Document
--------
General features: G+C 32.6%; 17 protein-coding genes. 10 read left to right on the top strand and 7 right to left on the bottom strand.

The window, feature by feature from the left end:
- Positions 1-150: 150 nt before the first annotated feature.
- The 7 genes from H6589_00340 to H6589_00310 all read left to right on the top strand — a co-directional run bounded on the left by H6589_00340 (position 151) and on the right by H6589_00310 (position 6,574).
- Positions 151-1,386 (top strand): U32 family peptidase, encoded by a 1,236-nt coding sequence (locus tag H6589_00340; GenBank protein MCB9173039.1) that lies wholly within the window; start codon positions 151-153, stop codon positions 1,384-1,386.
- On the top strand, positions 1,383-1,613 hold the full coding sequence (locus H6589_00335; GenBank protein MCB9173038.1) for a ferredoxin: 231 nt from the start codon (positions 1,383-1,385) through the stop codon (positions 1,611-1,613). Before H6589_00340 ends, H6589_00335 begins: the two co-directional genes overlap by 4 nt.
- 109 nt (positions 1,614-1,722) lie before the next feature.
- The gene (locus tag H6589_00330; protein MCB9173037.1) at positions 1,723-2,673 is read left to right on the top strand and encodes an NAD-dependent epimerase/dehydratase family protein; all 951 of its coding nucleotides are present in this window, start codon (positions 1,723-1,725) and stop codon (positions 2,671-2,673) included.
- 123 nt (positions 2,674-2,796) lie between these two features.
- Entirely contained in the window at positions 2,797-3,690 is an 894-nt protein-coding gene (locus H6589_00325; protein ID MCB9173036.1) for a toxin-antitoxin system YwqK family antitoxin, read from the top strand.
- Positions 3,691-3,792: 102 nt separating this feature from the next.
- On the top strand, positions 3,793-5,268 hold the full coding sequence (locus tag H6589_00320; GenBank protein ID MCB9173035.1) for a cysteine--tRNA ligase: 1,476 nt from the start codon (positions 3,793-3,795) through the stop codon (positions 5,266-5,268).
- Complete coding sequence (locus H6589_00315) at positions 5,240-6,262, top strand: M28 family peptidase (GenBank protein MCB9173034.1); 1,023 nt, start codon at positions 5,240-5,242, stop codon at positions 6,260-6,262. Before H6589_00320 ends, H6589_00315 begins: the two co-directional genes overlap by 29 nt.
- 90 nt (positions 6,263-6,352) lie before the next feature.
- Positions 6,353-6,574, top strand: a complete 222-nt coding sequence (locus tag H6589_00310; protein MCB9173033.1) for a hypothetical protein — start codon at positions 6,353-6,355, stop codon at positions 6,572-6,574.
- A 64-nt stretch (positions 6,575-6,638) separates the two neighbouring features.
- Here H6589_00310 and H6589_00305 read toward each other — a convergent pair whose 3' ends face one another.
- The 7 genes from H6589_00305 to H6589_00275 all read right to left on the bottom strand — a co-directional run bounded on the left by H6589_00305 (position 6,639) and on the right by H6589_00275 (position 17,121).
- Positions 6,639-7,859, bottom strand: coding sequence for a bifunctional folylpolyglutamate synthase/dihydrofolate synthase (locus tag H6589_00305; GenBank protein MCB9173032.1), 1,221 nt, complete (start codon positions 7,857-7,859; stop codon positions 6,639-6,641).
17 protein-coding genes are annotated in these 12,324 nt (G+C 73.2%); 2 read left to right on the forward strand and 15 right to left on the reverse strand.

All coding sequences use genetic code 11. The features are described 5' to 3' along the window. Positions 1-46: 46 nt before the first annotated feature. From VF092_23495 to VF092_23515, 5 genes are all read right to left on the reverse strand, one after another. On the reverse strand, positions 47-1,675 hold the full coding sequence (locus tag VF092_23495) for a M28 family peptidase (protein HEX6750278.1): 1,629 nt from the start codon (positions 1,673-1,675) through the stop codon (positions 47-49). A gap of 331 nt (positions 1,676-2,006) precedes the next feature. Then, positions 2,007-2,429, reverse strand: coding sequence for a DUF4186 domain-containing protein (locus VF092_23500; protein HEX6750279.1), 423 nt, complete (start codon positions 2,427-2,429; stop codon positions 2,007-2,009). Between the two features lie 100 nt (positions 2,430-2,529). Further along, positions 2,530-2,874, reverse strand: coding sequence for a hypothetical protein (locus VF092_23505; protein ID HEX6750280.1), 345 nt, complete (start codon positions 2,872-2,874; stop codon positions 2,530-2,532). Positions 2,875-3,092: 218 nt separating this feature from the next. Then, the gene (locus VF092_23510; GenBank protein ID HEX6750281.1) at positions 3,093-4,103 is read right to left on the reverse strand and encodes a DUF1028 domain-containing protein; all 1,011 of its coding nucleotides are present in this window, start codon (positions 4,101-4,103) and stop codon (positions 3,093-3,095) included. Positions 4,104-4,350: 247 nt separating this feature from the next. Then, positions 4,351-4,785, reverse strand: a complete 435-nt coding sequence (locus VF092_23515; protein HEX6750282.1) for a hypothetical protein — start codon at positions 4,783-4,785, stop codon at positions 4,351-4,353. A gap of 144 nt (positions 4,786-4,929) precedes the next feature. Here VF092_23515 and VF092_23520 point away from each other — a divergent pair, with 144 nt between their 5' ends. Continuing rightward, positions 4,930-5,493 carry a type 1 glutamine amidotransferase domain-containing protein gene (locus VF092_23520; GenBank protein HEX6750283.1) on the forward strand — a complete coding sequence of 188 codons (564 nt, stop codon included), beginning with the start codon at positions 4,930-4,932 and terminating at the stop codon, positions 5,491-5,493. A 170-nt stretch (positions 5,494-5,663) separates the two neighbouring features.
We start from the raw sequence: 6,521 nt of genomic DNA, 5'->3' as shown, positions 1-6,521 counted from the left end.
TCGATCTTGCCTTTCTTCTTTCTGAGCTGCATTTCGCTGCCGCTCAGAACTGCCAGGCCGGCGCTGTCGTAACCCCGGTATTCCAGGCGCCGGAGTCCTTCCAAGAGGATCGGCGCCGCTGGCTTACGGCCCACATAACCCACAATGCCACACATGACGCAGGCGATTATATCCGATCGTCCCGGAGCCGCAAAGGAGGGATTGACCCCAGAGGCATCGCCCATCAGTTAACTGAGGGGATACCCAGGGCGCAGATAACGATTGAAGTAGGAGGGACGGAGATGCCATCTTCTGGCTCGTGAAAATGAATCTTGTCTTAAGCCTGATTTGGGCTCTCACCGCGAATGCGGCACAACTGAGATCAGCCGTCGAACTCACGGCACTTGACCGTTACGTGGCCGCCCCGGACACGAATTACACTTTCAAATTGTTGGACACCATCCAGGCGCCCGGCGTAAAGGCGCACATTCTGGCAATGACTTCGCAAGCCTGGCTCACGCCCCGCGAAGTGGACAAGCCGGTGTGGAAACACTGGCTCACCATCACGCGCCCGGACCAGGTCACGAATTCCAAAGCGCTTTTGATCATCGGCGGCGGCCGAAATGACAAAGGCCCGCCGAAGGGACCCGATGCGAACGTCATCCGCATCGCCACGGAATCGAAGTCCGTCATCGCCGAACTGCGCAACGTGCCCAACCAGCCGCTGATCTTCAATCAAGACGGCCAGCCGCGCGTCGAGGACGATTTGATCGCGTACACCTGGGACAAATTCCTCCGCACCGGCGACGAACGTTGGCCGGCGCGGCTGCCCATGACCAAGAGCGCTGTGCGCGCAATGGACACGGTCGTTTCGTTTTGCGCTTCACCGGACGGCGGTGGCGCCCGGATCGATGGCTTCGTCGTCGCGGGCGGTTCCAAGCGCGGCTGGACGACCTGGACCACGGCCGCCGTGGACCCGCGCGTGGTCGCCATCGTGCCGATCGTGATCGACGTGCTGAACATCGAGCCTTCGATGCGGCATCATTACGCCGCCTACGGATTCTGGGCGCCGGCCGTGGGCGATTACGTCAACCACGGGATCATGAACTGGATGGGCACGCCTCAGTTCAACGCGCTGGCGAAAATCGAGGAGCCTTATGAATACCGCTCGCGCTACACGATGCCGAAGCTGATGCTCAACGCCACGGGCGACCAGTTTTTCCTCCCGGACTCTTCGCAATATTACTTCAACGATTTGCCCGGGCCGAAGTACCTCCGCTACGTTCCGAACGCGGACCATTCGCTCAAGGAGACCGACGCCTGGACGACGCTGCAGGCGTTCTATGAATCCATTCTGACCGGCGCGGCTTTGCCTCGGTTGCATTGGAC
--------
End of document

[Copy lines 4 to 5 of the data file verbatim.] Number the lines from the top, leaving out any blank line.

- The 7 genes from H6589_00340 to H6589_00310 all read left to right on the top strand — a co-directional run bounded on the left by H6589_00340 (position 151) and on the right by H6589_00310 (position 6,574).
- Positions 151-1,386 (top strand): U32 family peptidase, encoded by a 1,236-nt coding sequence (locus tag H6589_00340; GenBank protein MCB9173039.1) that lies wholly within the window; start codon positions 151-153, stop codon positions 1,384-1,386.